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Friday, January 31, 2014

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Study Finds Stress Response Linked to Spread of Cancer Cells

Team - 2:36 AM

The popular phrase, “stress is a killer,” unfortunately holds a lot of truth. When your body releases stress hormones, your heart rate, blood pressure and blood sugar levels spike. This response is very helpful in escaping a dangerous situation, but if stress becomes chronic, your body and mind can experience some highly deteriorative effects.

According to the National Cancer Institute (NCI), chronic stress is linked to a propensity towards depression, anxiety, headaches, insomnia and a higher rate of viral infections such as colds and flus. Sufferers of chronic stress may also experience weakened immune systems, as well as issues with digestion and fertility. Stress has also been linked to a wide range of chronic illnesses.

The NCI also points out that individuals prone to chronic psychological stress are more inclined towards habits which may elevate cancer risk, such as an unhealthy diet, drinking alcohol or smoking cigarettes.

While current evidence does not support the direct link between stress and the development of cancer, researchers have discovered an association between stress and how fast tumors grow and spread throughout the body; a process known as metastasization.

A 2011 study performed at the University of Iowa tested the effects of isolation – a condition which increases stress – on mice with ovarian tumors. The research team found that the tumors of the mice who experienced chronic stress from isolation had significantly higher rates of spreading to their lymph nodes and lungs compared to the control group, which was not isolated.

Another study performed by researchers at Ohio State University and published this past August found a connection between activation of the stress gene ATF3 in tumor cells and the spread of breast cancer. Researchers studied the expression of ATF3 in the immune system cells in nearly 300 women with breast cancer, and found that cancer outcomes were worse when the gene expressed.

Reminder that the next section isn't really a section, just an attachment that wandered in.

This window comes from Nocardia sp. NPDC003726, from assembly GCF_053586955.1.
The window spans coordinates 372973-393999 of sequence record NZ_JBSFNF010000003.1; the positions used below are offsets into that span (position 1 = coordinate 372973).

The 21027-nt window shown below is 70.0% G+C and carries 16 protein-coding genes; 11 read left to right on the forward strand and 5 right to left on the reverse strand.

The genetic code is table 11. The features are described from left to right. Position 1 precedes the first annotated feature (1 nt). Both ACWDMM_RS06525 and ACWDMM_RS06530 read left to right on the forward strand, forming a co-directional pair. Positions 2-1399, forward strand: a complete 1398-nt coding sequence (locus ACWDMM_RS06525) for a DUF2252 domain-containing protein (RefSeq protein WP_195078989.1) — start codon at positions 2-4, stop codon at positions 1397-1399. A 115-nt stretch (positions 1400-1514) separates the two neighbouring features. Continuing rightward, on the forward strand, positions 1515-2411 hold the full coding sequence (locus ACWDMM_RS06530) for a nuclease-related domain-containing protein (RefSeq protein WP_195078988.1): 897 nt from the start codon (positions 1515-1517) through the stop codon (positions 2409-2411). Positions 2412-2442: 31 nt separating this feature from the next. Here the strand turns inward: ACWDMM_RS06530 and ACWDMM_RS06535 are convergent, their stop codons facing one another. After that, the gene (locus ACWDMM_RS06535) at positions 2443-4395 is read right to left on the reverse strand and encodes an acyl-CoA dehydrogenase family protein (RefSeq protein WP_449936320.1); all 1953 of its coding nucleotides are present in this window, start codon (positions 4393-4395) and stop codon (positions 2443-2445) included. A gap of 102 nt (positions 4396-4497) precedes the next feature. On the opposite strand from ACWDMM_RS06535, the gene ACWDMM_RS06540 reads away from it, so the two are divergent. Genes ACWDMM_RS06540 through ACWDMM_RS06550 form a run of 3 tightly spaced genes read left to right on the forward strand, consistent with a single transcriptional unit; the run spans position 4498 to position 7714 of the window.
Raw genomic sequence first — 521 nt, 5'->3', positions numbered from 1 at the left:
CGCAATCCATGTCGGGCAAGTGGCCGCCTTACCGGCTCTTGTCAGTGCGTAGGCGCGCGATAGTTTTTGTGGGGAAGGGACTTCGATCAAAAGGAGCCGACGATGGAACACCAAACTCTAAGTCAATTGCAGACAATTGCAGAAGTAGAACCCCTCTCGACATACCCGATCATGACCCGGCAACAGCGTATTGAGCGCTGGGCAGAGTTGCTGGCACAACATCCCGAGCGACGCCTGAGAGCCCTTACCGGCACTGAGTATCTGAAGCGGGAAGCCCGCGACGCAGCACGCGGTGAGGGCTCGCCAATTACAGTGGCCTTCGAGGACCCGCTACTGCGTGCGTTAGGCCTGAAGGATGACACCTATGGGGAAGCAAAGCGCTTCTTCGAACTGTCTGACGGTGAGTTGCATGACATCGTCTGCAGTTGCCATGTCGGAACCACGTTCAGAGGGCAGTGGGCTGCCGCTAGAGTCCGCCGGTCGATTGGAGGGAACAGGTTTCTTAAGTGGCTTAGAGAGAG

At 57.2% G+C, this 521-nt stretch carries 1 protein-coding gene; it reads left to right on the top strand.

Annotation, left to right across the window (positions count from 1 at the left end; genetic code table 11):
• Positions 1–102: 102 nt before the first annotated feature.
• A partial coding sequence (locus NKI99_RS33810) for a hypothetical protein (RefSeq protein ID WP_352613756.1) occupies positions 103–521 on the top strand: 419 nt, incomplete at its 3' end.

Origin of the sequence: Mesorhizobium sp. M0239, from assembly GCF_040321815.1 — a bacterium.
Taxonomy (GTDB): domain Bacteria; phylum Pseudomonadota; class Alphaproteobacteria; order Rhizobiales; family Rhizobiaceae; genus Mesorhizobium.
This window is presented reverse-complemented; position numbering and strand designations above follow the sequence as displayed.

Follow-up studies on mice by Ohio State researchers showed that mice with breast cancer tumors that were modified to not express the ATF3 gene had less metastasis of their tumors, while mice that did have the gene in expression had more metastasis of their tumors.

Normally, the ATF3 gene works to cause cells to self-destruct if they are damaged. In the case of cancer, however, this study suggests that the tumor cells trick the immune cells that are present in the area of the tumor to express ATF3, therefore giving the cancer an “escape route to other areas of the body.”

Regarding the mouse study, senior author Tsonwin Hai says, “the cancer cells were always the same, but we had different hosts. The primary tumors were similar in size, but only in the host that can express ATF3 – the stress gene – did the cancer cells metastasize efficiently.

This suggests that the host stress response can help cancer to metastasize. If the body is in perfect balance, there isn’t much of a problem. When the body gets stressed, that changes the immune system. And the immune system is a double-edged sword.”

If you suffer from chronic stress, for the sake of your health, it is imperative to try to reduce it and reach a place of peace and balance within yourself. Meditation is a great way to find your center, and coax mental, emotional and even physical stress to leave your body.

This ancient practice is rooted in the principle of ‘no mind,’ where everything outside of the present moment is allowed to naturally fall away. With daily repetition, you may find that meditation is the perfect way to make any form of lingering stress a thing of the past.

Organic herbs such as chamomile and kava-kava root have helped many reach a state of relaxation, as have essential oils including lavender and ylang-ylang. If you find that you have a lot of built-up tension, and are not able to overcome it, talk to a natural health practitioner about what options may work for your individual needs.

While stress is a natural response to certain situations, if it becomes chronic, it can harm you and significantly lower your quality of life. Finding a way to let go that works for you is absolutely crucial to your overall well-being.

Sources:
http://www.cancer.gov/cancertopics/factsheet/Risk/stress
http://www.ncbi.nlm.nih.gov/pubmed/20955777
http://researchnews.osu.edu/archive/ATF3.htm
Source: thealternativedaily


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